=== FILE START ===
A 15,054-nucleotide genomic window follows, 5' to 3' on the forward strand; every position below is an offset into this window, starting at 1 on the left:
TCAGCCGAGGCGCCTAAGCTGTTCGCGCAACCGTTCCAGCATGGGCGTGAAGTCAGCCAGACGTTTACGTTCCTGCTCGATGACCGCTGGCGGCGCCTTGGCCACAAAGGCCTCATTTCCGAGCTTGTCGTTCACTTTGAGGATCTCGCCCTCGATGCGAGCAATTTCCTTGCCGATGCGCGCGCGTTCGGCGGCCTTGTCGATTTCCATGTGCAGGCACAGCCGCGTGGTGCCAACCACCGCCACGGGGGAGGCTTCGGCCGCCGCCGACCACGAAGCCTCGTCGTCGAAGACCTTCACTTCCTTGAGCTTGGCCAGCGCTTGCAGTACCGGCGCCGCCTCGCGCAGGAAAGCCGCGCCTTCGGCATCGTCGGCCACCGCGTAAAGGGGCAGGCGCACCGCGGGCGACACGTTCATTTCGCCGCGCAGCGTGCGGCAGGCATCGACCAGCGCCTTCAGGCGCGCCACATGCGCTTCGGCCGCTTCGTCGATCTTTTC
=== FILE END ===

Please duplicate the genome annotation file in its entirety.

A 15,054-nucleotide genomic window follows, 5' to 3' on the forward strand; every position below is an offset into this window, starting at 1 on the left:
TCAGCCGAGGCGCCTAAGCTGTTCGCGCAACCGTTCCAGCATGGGCGTGAAGTCAGCCAGACGTTTACGTTCCTGCTCGATGACCGCTGGCGGCGCCTTGGCCACAAAGGCCTCATTTCCGAGCTTGTCGTTCACTTTGAGGATCTCGCCCTCGATGCGAGCAATTTCCTTGCCGATGCGCGCGCGTTCGGCGGCCTTGTCGATTTCCATGTGCAGGCACAGCCGCGTGGTGCCAACCACCGCCACGGGGGAGGCTTCGGCCGCCGCCGACCACGAAGCCTCGTCGTCGAAGACCTTCACTTCCTTGAGCTTGGCCAGCGCTTGCAGTACCGGCGCCGCCTCGCGCAGGAAAGCCGCGCCTTCGGCATCGTCGGCCACCGCGTAAAGGGGCAGGCGCACCGCGGGCGACACGTTCATTTCGCCGCGCAGCGTGCGGCAGGCATCGACCAGCGCCTTCAGGCGCGCCACATGCGCTTCGGCCGCTTCGTCGATCTTTTC